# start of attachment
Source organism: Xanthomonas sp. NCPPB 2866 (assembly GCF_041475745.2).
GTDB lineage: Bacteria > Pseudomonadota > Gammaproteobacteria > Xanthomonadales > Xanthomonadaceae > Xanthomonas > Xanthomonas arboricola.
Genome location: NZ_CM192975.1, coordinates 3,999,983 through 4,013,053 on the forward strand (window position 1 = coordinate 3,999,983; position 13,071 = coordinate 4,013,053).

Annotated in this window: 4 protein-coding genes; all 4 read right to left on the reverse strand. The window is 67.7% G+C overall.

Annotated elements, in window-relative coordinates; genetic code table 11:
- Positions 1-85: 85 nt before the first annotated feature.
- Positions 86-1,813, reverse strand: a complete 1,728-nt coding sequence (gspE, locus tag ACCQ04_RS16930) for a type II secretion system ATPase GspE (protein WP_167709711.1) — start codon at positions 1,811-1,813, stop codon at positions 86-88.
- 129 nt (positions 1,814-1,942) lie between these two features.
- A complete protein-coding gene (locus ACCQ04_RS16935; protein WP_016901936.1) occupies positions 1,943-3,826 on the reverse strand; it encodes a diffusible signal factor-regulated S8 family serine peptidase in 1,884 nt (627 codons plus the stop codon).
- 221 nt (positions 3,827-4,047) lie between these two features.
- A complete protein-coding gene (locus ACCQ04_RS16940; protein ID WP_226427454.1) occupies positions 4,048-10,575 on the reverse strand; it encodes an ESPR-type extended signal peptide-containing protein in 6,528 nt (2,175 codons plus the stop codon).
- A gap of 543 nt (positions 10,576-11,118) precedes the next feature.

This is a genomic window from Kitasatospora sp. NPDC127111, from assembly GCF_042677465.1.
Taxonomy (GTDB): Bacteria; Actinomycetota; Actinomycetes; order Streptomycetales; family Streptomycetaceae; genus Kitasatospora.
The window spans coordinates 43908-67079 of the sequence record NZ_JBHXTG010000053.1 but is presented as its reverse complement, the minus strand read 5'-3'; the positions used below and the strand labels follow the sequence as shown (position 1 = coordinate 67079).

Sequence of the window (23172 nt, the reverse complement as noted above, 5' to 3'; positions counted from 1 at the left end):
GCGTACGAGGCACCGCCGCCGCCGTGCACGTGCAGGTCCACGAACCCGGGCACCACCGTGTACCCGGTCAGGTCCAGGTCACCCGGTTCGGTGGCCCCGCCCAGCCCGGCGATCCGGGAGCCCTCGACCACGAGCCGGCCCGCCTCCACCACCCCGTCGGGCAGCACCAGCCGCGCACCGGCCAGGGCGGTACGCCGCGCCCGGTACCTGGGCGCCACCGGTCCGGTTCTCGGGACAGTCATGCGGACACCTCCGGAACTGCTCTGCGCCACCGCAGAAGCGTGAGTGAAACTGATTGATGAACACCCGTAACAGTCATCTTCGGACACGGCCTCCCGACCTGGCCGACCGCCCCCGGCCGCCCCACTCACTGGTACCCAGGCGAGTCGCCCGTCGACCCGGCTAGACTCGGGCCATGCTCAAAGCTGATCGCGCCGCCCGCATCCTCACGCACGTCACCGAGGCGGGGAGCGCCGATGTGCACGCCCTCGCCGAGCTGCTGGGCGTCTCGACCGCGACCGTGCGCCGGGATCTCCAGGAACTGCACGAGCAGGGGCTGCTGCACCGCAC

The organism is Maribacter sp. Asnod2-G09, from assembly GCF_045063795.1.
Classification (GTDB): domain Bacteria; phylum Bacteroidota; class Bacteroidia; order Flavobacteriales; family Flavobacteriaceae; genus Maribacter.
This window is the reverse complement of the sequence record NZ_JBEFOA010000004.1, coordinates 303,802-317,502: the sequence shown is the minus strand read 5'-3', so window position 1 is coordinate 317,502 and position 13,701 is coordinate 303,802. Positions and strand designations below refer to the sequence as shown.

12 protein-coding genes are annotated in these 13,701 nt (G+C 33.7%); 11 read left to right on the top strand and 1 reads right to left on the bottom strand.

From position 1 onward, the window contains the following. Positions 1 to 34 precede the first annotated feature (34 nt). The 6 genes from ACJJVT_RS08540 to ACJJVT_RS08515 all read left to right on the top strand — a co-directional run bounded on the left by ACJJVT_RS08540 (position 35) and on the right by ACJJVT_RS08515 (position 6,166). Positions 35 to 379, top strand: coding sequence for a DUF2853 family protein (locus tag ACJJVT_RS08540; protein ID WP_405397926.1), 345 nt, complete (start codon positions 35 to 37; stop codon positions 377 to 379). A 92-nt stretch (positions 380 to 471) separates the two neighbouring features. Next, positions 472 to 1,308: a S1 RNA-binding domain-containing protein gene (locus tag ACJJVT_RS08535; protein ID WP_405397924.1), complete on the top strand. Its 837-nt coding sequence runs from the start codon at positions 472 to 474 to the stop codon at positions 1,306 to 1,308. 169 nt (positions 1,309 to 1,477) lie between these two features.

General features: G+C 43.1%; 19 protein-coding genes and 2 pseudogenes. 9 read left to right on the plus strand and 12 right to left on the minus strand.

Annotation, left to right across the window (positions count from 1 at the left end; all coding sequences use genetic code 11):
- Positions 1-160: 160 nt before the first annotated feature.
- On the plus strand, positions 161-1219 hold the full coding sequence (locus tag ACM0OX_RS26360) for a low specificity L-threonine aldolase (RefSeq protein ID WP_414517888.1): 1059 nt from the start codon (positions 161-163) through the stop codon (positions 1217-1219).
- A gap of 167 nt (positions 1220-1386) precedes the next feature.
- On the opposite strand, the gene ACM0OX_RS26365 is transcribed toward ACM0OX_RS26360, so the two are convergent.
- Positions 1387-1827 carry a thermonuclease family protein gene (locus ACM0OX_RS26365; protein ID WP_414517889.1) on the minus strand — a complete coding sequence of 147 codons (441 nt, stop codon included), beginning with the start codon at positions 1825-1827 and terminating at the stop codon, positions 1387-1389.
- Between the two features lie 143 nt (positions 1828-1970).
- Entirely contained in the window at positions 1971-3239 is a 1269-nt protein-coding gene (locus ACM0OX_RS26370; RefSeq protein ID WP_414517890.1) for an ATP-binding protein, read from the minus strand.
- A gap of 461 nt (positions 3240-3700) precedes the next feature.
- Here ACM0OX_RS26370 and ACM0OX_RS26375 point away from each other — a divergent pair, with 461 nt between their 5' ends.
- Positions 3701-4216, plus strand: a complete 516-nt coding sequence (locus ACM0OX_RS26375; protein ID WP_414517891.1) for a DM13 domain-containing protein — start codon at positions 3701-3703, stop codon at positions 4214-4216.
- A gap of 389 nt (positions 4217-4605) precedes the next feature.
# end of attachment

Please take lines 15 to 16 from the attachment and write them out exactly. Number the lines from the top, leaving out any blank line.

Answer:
The window spans coordinates 43908-67079 of the sequence record NZ_JBHXTG010000053.1 but is presented as its reverse complement, the minus strand read 5'-3'; the positions used below and the strand labels follow the sequence as shown (position 1 = coordinate 67079).

Sequence of the window (23172 nt, the reverse complement as noted above, 5' to 3'; positions counted from 1 at the left end):